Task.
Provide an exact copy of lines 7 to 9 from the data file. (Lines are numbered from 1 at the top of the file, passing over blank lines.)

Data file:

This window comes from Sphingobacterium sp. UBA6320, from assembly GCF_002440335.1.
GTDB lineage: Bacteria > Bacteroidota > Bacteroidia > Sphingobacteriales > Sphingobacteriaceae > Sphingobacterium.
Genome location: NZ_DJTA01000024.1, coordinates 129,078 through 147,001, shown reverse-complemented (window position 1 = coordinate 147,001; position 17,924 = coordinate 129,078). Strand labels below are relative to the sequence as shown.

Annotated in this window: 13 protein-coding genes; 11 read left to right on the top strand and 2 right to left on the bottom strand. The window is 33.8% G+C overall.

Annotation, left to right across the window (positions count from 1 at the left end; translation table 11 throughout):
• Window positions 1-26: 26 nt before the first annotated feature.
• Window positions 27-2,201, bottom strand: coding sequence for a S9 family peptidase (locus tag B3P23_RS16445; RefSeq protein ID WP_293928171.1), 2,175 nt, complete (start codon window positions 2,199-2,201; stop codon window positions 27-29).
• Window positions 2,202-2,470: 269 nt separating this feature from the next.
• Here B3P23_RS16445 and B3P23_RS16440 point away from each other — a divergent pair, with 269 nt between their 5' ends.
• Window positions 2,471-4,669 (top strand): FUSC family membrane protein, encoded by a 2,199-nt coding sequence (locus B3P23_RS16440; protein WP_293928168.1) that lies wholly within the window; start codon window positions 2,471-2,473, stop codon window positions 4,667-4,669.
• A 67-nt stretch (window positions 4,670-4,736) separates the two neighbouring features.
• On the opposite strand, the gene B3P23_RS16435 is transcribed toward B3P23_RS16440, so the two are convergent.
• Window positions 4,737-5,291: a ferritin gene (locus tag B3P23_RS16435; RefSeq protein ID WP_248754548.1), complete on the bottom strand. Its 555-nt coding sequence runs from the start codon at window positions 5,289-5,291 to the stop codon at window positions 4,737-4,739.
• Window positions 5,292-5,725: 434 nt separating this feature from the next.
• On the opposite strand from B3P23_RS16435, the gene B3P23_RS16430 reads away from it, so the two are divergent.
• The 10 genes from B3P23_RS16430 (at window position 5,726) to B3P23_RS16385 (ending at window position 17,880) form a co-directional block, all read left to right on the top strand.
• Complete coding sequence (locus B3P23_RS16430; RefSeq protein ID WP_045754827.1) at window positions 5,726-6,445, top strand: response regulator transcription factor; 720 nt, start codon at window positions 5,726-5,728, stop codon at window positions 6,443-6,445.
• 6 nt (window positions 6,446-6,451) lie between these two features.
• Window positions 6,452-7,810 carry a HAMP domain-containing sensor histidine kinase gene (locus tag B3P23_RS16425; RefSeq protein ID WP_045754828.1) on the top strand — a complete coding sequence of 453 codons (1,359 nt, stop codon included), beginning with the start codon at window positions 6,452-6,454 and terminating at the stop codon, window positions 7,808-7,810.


• Window positions 27-2,201, bottom strand: coding sequence for a S9 family peptidase (locus tag B3P23_RS16445; RefSeq protein ID WP_293928171.1), 2,175 nt, complete (start codon window positions 2,199-2,201; stop codon window positions 27-29).
• Window positions 2,202-2,470: 269 nt separating this feature from the next.
• Here B3P23_RS16445 and B3P23_RS16440 point away from each other — a divergent pair, with 269 nt between their 5' ends.